After my praise for Deus Ex, a few people solicited my opinion on its successor, Deus Ex: Invisible War. Never one to turn down the opportunity to over-analyze at length, I offer the following:
The biggest flaw with Deus Ex: Invisible War is that it was a complete departure from what was established in the original. Invisible War was weak in precisely the ways that its forbearer had been strong. This alienated fans, and probably earned the game a worse reaction than it deserved. It wasn’t a terrible game, it was just a terrible Deus Ex game.
Deus Ex Sr. was also famous for having a tremendous supply of real estate. Many levels were massive in scale. They didn’t always work aesthetically (the Hong Kong section of the game had some particularly awkward and inappropriately boxy level design) but they were always interesting areas to inhabit. While it wasn’t possible to actually build a working model of New York, the Hell’s Kitchen area was at least symbolic of New York, an abbreviation of the genuine article. In contrast, the world of Deus Ex Jr. was fleeting and consisted mostly of outdoor closets and corridors, connected by loading-screen airlocks. The cities failed to resemble anything of the sort, and the game never gave the impression that there was a larger world beyond the walls. The airport and subway station in particular were comical in their minuscule, playset simplicity.
About the only thing they did keep from the original was the one thing they should have remade fresh. The story in the original Deus Ex was a complete, self-contained entity. It wove together a lot of popular conspiracy theories to make a world of mysteries and revelations. Each time you uncovered a secret it led to a bigger, deeper secret. It culminated in the ultimate paranoid fantasy: A madman set on using technology to make himself a god. It was satisfying, but it was also concluded, and appending another story onto the end of it was a terrible idea. Like grafting an extra leg onto Selma Hayek, adding onto something great does not necessarily constitute improvement.
Invisible War tacks a new story onto the end of the original, and in the simplest and most uninteresting way: The secrets are all re-buried and you get to dig them all up again. All the old characters pop up and are trotted around as you work to re-unravel the conspiracy. Again. They’re all up to their old tricks, which is a shame because we’ve seen these tricks before. Everyone you meet goes out of their way to explain how they are related to characters and events in the original game, as if they were bypassing the character and trying to address the player directly. Look! Remember me? We met in the last game. We’re together again! Isn’t this fun?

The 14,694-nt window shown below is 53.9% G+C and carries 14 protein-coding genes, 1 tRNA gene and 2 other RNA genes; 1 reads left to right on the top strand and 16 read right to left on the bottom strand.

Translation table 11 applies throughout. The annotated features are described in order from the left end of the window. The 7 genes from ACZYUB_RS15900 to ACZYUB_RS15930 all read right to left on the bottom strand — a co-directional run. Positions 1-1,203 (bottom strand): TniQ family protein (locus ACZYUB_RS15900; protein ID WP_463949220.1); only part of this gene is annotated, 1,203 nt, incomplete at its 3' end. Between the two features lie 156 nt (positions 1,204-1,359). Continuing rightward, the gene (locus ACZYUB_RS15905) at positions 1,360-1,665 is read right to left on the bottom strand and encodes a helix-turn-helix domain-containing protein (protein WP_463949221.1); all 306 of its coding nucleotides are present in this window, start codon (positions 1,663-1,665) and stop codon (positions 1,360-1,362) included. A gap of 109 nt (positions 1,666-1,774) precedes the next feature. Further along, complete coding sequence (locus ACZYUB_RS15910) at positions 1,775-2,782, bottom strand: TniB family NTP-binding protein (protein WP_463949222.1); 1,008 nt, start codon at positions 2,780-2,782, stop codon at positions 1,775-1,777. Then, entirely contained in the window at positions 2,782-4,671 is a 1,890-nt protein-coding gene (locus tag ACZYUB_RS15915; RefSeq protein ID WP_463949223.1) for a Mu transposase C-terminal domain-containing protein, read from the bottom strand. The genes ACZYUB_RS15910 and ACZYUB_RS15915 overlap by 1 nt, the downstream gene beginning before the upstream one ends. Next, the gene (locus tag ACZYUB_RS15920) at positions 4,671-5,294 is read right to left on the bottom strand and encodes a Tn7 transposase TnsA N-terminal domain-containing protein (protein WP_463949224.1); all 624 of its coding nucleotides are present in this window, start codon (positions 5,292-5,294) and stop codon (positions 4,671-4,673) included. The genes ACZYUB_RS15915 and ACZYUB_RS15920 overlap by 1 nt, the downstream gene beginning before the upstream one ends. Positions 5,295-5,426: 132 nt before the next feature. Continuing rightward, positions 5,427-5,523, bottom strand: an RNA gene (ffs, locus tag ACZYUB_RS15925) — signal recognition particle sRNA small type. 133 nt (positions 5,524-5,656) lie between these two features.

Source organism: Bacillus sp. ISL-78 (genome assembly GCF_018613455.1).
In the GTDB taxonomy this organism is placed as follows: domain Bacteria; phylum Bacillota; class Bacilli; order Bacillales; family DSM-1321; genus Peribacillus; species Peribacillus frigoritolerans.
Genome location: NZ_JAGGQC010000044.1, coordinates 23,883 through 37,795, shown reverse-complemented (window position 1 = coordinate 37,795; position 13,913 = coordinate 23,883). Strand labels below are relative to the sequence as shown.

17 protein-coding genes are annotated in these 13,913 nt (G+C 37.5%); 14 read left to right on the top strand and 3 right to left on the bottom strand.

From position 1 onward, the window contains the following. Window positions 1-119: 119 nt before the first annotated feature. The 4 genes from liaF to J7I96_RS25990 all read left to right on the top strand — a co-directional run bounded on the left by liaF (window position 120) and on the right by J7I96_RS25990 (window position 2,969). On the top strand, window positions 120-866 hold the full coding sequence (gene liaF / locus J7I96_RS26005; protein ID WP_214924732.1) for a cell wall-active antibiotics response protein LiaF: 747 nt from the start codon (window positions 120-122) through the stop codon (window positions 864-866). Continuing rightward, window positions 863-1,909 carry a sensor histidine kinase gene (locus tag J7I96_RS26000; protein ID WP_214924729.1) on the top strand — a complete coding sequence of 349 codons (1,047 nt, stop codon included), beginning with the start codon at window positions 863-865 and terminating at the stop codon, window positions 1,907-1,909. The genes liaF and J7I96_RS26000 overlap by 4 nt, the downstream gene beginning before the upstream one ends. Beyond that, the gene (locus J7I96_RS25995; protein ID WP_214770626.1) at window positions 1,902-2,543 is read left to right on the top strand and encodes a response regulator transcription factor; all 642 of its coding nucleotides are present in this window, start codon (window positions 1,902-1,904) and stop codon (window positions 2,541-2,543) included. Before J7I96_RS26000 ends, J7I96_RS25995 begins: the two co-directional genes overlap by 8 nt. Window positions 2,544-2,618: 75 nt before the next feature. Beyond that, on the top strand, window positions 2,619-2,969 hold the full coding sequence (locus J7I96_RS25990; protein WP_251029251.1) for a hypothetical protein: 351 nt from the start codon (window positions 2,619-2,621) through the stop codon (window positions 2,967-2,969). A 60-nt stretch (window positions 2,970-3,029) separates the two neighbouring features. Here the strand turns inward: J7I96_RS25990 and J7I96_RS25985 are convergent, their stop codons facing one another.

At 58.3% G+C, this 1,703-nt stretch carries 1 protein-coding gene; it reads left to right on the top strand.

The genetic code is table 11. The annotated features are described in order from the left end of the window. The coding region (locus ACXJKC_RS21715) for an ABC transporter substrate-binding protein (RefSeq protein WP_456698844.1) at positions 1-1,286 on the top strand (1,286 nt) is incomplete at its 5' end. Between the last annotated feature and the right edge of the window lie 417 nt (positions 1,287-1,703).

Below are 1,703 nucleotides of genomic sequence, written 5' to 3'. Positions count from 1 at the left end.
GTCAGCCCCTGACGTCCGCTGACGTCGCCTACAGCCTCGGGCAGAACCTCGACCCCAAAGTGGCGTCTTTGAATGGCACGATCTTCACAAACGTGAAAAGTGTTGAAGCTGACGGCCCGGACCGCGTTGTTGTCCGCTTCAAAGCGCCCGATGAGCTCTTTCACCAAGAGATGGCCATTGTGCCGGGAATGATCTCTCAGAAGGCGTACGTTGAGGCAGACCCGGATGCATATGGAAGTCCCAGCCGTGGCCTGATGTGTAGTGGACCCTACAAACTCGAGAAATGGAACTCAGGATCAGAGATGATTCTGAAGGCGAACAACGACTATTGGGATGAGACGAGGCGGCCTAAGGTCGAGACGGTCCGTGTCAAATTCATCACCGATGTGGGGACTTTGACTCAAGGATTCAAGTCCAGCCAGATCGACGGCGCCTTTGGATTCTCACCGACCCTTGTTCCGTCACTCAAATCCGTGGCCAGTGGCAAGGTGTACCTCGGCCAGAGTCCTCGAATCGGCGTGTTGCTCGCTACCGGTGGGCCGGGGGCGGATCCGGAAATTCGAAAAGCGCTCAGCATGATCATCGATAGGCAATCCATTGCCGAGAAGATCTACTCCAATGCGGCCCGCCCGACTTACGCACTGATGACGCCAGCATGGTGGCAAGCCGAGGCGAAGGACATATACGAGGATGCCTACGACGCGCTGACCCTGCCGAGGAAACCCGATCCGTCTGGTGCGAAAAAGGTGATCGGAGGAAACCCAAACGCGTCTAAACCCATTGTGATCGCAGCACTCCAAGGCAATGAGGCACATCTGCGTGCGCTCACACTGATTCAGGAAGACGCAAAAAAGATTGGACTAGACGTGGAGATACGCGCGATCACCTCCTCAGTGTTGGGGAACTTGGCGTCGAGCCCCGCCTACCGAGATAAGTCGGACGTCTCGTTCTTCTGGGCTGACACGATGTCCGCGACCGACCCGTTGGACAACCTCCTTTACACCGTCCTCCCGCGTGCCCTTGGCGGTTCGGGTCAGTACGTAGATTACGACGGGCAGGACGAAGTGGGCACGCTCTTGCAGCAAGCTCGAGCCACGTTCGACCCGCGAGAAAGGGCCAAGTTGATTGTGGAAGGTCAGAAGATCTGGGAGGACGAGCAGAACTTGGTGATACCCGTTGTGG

It would have been far better to keep the premise and throw out the story. Start over with a new mix of conspiracies. You could even keep the character of JC Denton, but drop him into a different reality this time around. Instead of working for UNATCO, maybe he starts off as a cop or a bodyguard or a secret service agent. Instead of a plague, society is dealing with some new designer drug. Or weapon. Cyborgs. You know, whatever. The foes would be different and their goals would be different, but the process of unraveling a series of escalating conspiracies would remain the same. The first time you uncover the Illuminati is fun. The second time through, you begin to wonder how these guys ever kept their organization a secret in the first place.
Compared to other FPS titles, it was a fine effort and worth a look. But it never managed to escape the shadow of Deus Ex. In terms of scope, story, characters, and gameplay, it was a feeble attempt to capture that former splendor. It was a short game with tame aspirations, obliged to play the nostalgia card in an effort to cover up for its lack of depth.
I played it all the way through.
Even allegedly smart people can make life-changing blunders that seem very, very obvious in retrospect.
Please Help I Can’t Stop Playing Cities: Skylines
What makes this borderline indie title so much better than the AAA juggernauts that came before?
Bethesda felt the need to jam a morality system into Fallout 3, and they blew it. Good and evil make no sense and the moral compass points sideways.
The true story of three strange days in 1989, when the last months of my adolescence ran out and the first few sparks of adulthood appeared.
WAY back in 2005, I wrote about a D&D campaign I was running. The campaign is still there, in the bottom-most strata of the archives.